- Deirdre Kelly
FISH FOR COMPLIMENTS
How to buy pickerel: Make sure that the pickerel's scent is fresh and that the flesh feels firm to the touch, says Nigel Finley, the Nova Scotia-born chef at Catch, a new sustainable-seafood restaurant in Toronto. Store in the refrigerator and consume within 24 hours of bringing it home.
How to cook it: Pickerel is a dense, meaty fish best cooked on the grill and seasoned with nothing more than olive oil, flaked sea salt and freshly ground pepper, Finley says. Sear it on high, then lower heat and cook for about 20 minutes.
How to serve it: Present whole grilled pickerel on a platter overtop a bed of cooked seasonal vegetables such as fresh peas or fiddleheads. The key is to arm yourself with a stainless-steel fish spatula, Finley says. Its broad, flexible head slides easily under the fish so that you can transfer it to the platter without breaking the flesh. Filet the fish at table using the sharp point of a knife, cutting behind the head, along the spine and toward the belly just on top of the bones. With a large spoon and the fish spatula, gently lift the flesh off the bones and serve. (The head is attached to the spine and should be the last thing left on the platter once the filleting is done.)
- Deirdre Kelly
Beppi's wine match: Light enough to respect the fish's delicate flavour and flaky flesh, dry riesling — Ontario's most consistently excellent white — adds stone fruit and zesty citrus to the mix. There should be a slot labelled "riesling" in every freshwater-fisherman's tackle box.
SHOW (OFF) YOUR CLAWS
How to buy Dungeness crab: According to Sinclair Philip of the Sooke Harbour House Inn in Victoria, it's best to purchase crab that's still alive. (Just watch out for the claws; always handle a live crab from the back of the shell.) A live crab should be stored in the fridge (this will help to ease its feistiness before you boil it), but don't freeze it and never put it in fresh water; that's sure to kill it.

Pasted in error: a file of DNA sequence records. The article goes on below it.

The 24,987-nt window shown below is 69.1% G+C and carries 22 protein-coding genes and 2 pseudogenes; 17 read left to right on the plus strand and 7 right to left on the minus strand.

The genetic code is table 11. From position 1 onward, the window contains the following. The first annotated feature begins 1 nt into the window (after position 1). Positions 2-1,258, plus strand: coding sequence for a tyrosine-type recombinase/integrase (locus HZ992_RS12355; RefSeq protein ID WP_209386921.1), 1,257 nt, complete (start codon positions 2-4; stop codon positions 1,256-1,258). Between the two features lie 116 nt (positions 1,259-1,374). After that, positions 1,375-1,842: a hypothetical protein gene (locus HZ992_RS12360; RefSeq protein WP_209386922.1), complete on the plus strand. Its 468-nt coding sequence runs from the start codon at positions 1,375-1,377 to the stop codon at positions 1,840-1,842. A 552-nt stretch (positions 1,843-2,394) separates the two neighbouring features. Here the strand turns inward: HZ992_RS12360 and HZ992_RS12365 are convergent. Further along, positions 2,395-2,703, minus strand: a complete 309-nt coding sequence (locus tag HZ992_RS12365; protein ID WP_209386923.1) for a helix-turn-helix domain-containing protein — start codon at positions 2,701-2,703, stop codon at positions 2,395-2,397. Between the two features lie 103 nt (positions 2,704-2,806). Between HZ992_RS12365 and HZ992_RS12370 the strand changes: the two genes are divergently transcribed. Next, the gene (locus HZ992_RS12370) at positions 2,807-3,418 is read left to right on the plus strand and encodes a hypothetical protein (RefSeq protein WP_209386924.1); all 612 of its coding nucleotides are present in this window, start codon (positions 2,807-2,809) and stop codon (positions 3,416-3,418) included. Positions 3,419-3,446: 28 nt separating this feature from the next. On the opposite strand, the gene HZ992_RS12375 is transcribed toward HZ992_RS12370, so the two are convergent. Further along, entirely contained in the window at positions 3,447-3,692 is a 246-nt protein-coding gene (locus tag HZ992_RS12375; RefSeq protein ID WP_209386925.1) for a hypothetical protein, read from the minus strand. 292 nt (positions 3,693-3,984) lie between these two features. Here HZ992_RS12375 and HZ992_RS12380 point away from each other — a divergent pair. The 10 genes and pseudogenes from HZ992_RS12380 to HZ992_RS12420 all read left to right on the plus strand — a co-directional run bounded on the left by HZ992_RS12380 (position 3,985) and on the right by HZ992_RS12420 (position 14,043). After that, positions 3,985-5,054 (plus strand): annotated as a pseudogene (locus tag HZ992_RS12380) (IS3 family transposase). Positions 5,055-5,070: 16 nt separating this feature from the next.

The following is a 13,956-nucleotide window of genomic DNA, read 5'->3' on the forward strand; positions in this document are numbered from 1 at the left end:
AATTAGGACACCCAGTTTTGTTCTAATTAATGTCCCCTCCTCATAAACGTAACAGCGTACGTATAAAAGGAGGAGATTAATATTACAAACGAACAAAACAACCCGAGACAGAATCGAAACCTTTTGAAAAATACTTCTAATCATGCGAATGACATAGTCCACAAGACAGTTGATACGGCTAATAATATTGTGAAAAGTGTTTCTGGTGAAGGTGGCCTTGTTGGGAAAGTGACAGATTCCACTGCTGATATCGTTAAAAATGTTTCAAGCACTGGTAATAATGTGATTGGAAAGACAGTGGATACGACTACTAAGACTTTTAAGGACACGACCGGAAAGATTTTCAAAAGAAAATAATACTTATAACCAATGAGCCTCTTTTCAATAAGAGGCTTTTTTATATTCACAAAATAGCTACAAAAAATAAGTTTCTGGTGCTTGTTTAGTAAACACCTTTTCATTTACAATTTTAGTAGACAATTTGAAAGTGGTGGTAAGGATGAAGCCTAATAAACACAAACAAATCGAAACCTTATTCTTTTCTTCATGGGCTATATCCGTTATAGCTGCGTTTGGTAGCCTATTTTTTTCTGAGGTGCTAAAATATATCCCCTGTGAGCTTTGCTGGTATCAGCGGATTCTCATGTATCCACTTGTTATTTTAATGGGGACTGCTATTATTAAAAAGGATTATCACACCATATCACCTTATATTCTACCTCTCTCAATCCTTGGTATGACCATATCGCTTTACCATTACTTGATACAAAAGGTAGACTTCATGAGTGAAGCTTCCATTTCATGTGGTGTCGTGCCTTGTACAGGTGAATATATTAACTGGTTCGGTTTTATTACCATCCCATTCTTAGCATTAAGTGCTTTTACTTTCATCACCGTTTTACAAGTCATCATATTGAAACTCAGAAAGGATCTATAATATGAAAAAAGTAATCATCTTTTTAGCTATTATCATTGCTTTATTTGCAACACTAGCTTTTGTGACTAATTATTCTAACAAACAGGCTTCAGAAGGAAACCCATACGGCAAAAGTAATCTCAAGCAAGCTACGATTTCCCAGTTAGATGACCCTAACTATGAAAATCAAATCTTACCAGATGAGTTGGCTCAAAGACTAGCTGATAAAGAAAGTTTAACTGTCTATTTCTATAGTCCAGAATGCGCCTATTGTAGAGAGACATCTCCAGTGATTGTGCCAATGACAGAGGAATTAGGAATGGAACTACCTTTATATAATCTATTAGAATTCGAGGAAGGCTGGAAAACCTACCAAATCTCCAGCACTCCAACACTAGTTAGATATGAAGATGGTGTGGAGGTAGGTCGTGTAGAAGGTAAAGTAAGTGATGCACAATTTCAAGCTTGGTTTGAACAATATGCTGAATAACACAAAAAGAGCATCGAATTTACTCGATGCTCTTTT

How to cook it: To cook a live crab, fill a pot with enough water to cover it a few times over. It isn't necessary to add salt to the water, but, if you're on the coast, use sea water. Bring the water to a boil, then place the crab in the pot with the shell down and boil it for 10 minutes. Refresh under cold water before serving. "If you have seaweed, any other fish or shellfish or even Grand fir needles to flavour your cooking broth, the crab will taste even better," Philip says.
How to serve it: The best way to eat crab is with the fingers, so Philip recommends having nutcrackers and crab picks on the table for extracting meat from the legs, claws and body. The meat inside the carapace can be liberated by splitting the body in half with kitchen scissors and nudging the flesh out with your fingers and thumbs. Set out a bowl for guests' discarded shells along with individual finger bowls and plenty of napkins; sitting down to a plate of crab can be as messy as it is festive.
- Deirdre Kelly
Beppi's wine match: Sometimes oaked and sometimes not, medium-bodied pinot gris, a signature of British Columbia and Oregon, has the weight to support the meaty crab and acidity to go claw-to-claw with a splash of lemon.